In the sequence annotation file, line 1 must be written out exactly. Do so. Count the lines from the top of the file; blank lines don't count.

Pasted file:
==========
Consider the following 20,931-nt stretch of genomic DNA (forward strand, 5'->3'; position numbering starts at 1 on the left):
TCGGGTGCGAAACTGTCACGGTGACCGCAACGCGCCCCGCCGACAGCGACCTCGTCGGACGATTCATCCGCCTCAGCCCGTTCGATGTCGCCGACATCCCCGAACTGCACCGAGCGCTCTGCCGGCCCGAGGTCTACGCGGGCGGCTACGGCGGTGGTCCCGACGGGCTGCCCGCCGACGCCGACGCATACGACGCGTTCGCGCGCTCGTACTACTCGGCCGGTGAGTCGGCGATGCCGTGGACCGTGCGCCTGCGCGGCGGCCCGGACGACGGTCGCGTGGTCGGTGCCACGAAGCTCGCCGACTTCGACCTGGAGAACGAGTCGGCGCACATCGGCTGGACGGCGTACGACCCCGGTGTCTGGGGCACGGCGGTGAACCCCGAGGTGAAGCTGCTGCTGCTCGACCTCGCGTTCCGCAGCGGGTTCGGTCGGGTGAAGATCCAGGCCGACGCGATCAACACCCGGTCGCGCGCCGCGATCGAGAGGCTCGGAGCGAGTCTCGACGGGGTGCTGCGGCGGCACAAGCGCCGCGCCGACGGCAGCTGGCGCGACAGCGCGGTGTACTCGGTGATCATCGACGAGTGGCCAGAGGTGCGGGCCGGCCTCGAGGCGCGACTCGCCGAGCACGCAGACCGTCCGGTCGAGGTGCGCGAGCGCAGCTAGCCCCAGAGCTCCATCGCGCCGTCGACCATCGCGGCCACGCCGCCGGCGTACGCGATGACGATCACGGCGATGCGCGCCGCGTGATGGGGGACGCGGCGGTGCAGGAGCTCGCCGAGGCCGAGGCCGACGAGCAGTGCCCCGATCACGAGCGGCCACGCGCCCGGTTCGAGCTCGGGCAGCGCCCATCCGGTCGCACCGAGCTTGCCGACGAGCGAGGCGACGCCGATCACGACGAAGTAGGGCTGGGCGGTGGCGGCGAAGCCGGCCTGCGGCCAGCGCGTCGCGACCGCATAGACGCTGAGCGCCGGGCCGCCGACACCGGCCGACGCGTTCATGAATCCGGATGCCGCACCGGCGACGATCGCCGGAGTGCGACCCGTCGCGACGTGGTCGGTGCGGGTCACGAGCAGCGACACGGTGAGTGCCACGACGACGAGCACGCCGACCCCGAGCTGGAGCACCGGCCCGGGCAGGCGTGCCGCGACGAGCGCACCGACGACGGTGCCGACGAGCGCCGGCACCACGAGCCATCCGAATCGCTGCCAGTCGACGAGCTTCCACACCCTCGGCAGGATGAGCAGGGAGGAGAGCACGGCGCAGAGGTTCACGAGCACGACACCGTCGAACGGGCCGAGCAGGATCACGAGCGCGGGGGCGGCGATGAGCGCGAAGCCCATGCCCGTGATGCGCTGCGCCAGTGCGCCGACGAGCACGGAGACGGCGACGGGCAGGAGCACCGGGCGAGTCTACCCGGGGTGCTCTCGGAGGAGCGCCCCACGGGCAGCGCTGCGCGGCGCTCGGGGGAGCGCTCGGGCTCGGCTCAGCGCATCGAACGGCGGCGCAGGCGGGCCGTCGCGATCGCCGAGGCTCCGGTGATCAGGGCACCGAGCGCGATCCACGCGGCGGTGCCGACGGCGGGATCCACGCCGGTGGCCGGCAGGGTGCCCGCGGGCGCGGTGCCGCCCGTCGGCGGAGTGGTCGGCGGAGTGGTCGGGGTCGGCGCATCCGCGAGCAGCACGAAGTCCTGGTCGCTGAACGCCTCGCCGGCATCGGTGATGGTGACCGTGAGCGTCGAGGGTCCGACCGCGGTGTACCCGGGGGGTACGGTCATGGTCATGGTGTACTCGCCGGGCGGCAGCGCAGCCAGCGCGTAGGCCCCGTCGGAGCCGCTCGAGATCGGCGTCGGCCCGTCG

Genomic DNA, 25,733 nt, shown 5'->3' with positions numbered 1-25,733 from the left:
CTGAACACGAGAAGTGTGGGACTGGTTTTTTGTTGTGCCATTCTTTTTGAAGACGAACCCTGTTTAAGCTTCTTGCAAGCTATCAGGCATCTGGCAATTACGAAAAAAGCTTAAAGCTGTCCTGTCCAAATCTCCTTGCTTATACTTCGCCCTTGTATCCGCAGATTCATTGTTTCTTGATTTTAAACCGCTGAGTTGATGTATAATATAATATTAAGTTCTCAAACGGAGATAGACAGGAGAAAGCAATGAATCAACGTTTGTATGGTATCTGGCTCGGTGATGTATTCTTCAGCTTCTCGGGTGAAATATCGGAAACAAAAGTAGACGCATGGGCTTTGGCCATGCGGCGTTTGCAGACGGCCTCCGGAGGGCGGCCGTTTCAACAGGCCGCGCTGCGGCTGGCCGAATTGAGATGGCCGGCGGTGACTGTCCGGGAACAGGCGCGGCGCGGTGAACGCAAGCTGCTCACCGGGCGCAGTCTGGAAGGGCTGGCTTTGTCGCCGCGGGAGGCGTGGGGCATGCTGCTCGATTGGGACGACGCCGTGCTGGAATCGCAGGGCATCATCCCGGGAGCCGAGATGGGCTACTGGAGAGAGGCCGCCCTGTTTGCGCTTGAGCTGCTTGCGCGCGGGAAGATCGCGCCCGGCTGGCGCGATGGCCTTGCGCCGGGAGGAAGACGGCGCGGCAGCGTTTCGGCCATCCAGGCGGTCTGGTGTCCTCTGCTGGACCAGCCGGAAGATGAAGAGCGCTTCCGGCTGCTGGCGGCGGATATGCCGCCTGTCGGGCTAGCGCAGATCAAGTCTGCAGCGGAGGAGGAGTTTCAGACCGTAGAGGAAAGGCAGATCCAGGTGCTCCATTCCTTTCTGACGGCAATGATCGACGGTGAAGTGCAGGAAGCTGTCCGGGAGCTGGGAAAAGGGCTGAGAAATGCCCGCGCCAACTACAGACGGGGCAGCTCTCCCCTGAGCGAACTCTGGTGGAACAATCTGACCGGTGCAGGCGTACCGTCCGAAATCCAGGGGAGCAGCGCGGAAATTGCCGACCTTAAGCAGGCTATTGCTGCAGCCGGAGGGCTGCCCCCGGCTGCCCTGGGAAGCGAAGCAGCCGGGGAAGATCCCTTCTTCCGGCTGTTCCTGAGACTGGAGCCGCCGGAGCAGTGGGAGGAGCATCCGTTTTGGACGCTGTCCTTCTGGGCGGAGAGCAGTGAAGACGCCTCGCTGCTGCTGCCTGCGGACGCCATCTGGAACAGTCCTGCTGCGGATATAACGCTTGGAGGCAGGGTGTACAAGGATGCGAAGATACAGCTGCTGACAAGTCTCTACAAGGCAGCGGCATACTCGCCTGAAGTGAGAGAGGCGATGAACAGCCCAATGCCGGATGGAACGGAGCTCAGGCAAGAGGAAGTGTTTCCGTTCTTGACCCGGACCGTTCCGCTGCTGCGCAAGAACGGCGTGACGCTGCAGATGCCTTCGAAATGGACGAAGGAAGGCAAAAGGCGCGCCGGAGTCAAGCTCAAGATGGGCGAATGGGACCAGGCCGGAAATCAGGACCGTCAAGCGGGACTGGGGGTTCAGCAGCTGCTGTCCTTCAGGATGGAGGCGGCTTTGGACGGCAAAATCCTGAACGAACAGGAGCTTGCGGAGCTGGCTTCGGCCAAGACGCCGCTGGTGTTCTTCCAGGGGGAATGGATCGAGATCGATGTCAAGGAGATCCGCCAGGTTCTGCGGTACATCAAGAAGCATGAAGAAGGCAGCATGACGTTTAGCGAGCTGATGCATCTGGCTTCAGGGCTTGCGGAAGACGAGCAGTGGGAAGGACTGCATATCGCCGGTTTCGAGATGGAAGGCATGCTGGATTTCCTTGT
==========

Consider the following 20,931-nt stretch of genomic DNA (forward strand, 5'->3'; position numbering starts at 1 on the left):